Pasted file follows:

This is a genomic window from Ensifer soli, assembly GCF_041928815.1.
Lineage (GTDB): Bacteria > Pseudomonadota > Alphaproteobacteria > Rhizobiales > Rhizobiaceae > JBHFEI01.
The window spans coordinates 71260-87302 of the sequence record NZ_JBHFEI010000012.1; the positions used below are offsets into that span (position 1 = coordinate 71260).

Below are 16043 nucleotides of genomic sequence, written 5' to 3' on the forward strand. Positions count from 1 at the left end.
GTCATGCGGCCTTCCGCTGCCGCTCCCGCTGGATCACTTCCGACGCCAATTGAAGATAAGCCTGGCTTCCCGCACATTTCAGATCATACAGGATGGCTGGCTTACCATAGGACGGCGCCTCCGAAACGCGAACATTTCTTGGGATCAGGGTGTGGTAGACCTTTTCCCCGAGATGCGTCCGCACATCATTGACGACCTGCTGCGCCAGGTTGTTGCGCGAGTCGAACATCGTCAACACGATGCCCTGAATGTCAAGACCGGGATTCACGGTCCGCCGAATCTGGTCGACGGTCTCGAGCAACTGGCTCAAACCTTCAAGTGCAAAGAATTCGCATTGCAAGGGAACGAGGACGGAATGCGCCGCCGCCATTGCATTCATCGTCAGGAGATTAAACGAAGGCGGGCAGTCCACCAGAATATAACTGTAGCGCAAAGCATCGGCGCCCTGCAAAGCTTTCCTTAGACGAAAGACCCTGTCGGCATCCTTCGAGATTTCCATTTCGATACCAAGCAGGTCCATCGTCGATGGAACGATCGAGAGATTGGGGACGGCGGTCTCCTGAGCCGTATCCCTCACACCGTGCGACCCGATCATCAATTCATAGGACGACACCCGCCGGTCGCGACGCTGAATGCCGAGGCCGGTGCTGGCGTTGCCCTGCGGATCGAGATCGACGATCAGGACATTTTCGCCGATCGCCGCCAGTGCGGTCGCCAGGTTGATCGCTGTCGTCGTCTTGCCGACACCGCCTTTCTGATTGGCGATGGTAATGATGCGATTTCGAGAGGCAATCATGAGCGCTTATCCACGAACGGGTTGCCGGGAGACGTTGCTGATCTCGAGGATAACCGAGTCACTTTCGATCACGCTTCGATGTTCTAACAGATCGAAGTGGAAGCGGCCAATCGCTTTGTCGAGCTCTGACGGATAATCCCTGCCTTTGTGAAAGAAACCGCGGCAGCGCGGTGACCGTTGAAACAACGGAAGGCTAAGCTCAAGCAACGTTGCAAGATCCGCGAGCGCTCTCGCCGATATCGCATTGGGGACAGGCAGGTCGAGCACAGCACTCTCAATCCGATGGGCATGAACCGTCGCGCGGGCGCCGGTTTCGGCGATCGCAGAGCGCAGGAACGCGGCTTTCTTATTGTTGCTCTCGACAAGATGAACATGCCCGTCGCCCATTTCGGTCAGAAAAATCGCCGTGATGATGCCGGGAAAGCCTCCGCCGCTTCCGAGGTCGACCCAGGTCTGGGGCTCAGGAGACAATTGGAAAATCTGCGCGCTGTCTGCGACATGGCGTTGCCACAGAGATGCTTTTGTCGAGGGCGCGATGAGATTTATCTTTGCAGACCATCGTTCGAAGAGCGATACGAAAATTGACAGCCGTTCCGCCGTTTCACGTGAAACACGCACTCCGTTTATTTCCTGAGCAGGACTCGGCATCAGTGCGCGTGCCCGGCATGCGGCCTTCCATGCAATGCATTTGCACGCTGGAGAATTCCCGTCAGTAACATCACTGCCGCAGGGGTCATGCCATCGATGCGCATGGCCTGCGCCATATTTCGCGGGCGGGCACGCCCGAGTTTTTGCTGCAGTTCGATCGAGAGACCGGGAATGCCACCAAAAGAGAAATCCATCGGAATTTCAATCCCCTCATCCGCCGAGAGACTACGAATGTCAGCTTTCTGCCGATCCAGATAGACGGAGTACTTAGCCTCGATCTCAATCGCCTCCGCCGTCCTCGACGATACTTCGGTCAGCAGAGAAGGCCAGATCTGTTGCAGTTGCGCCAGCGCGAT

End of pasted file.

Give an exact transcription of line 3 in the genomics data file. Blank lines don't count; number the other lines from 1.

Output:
The window spans coordinates 71260-87302 of the sequence record NZ_JBHFEI010000012.1; the positions used below are offsets into that span (position 1 = coordinate 71260).